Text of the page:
Injuries: get better, faster
You may remember reading my article on ‘First Aid for Back Pain’ which gives advice on what you should do on the first onset of back pain. However, Osteopaths treat much more than back pain and are qualified to treat muscle and joint problems anywhere in the body.
We all experience sprains and strains at some point in life and for most they are a painful but temporary reminder to be a little more careful. Prompt action can help your body to heal faster and may prevent further injury or prolonged pain.
Causes of Injury
Strained or ‘pulled’ muscles often happen when we over exert untrained muscles, train without properly warming up or try to go beyond a joint’s natural flexibility. Sometimes we feel the pain straight away, however some injuries might not cause pain until later on.
So what can you do to help?
Remember RICE (Relative rest, Ice, Compression and Elevation), using these can help to relieve the pain and start the healing process.
Relative rest: The first thing to do if you feel pain is to reduce the offending activity. Pain is usually your body’s way of telling you that there is something wrong that needs your attention. It can be normal to feel a little sore after exercises for a day or two but if it is more than this, pushing through the pain is rarely beneficial. However, movement stimulates the healing process so stay as mobile as you comfortably can. Try to keep the joint moving through a comfortable range of motion, without forcing it to the point of pain. This will help to encourage blood flow and keep your joint flexible whilst it heals. You should slowly build your activity levels up as your symptoms resolve.
Ice: Cooling the area using an ice pack can help to reduce swelling and pain. Wrap an ice pack in a thin tea towel to avoid direct skin contact and then apply the pack to the injured area for 10-15 minutes. You should repeat this several times a day for the first 72 hours. This will help to control the inflammation, making it easier for your body to get blood and nutrients to the area and resolve the injured tissues.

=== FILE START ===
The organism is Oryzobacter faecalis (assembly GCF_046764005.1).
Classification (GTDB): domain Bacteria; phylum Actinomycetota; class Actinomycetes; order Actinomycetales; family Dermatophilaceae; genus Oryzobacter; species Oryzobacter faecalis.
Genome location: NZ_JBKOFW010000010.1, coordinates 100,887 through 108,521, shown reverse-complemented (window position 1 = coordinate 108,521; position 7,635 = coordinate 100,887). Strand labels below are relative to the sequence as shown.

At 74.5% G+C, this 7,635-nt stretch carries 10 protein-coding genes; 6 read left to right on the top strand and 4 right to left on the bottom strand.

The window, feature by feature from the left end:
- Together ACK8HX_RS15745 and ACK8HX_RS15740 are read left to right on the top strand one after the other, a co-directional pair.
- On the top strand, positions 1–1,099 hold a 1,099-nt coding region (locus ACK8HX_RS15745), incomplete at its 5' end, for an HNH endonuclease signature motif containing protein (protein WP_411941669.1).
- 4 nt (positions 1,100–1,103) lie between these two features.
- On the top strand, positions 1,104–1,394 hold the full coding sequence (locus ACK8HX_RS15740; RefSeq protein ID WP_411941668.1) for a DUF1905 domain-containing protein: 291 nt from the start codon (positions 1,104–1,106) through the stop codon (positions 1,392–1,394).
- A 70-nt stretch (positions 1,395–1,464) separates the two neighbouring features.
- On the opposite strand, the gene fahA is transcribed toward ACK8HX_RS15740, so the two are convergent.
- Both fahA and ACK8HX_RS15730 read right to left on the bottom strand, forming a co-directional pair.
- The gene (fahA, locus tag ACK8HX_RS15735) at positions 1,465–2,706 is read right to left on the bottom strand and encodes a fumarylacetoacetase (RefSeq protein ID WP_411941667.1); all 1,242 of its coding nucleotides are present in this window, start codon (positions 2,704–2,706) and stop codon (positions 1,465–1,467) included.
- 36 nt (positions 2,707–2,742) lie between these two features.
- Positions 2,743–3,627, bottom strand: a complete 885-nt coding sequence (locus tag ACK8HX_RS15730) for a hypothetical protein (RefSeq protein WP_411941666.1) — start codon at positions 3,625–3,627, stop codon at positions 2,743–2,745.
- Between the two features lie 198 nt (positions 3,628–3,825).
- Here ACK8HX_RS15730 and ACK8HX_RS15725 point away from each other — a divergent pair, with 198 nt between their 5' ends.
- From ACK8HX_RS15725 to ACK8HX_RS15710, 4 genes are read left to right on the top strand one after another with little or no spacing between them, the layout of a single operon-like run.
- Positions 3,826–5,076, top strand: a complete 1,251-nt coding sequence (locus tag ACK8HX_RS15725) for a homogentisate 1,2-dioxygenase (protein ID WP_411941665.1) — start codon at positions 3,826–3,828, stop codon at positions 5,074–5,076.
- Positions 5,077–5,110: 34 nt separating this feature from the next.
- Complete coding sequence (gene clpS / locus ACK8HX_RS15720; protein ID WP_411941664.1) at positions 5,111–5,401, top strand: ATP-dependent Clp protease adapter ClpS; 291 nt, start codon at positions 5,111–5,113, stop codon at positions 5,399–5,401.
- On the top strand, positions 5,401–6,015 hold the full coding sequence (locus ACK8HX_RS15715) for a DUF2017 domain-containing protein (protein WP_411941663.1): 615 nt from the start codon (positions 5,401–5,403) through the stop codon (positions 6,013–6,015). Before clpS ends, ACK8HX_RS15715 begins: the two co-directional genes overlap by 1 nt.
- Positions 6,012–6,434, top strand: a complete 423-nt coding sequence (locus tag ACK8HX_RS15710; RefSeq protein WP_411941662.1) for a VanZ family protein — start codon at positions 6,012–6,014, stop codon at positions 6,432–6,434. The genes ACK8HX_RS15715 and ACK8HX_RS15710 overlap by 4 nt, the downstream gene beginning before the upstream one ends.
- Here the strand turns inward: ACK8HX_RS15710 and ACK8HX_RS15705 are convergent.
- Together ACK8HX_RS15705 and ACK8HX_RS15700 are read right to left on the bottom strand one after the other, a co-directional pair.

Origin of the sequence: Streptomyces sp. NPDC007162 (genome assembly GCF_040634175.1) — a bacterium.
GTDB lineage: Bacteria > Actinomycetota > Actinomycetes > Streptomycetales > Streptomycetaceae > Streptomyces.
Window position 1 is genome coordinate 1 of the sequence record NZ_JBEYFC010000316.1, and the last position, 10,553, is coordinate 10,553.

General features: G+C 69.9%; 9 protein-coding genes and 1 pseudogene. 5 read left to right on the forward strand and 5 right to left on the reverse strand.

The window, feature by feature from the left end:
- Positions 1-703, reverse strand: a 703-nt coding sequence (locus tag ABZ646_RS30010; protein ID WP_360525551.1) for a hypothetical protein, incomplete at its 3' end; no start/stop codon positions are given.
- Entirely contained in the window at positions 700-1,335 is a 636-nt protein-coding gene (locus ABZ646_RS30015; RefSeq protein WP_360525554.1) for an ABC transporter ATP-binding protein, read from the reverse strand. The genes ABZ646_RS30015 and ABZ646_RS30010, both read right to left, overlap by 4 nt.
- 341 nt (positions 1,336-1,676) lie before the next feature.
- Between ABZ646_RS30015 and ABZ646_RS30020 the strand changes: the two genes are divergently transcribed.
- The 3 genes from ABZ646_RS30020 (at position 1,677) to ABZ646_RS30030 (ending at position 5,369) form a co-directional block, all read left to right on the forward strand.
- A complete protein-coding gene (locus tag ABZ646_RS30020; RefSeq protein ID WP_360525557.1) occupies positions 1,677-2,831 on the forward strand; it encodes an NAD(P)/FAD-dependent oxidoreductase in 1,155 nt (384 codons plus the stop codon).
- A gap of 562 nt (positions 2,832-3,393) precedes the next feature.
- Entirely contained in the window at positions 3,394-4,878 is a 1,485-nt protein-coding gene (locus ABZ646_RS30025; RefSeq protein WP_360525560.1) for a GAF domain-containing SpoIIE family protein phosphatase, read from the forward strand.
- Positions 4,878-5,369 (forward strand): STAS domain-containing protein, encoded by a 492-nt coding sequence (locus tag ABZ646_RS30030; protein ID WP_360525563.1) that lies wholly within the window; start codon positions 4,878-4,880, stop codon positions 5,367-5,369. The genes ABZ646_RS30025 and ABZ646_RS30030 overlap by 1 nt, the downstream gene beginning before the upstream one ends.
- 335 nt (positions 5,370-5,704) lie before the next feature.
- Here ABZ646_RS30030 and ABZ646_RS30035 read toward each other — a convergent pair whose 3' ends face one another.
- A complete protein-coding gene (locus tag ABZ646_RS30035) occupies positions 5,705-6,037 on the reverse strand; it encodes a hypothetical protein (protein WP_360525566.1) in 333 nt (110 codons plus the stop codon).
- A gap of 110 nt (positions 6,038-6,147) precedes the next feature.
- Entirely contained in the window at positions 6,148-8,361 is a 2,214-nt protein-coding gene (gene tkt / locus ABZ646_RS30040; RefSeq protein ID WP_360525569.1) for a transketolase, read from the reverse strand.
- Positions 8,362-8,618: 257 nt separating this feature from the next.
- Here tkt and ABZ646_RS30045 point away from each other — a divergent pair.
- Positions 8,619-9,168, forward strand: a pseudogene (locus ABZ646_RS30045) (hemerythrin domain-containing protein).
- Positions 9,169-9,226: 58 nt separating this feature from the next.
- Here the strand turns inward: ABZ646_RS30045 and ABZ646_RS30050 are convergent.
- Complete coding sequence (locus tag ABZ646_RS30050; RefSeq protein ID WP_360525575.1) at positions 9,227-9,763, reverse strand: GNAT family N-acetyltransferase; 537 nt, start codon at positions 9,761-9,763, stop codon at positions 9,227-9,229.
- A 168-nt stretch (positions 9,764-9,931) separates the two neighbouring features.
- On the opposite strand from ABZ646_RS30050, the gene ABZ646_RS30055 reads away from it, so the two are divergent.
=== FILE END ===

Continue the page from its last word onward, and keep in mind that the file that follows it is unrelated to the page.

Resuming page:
Compression: Gently applying a compression dressing may help to temporarily support the injured joint and reduce swelling. However, remove this immediately if there are any signs of reduced circulation to the area (numbness, pins and needles, the skin turning white or blue etc).
Elevation: If the injury is in the lower limb (knee or ankle), elevating the area a little can make it easier for your body to drain fluids that might accumulate around the area, causing swelling and pain.
When to seek medical attention
If you have pain that cannot be controlled with over the counter painkillers, cannot put weight on the injured limb, experience paralysis or loss of sensation or the swelling is very bad, seek help from your local A&E department or telephone 111 for advice.
Osteopathy and injuries
If the pain or swelling fails to improve within a week, a visit to an Osteopath may be beneficial. I would be happy to assess your injury, advise you on the correct treatment and provide some manual therapy, which may help your injury get better faster.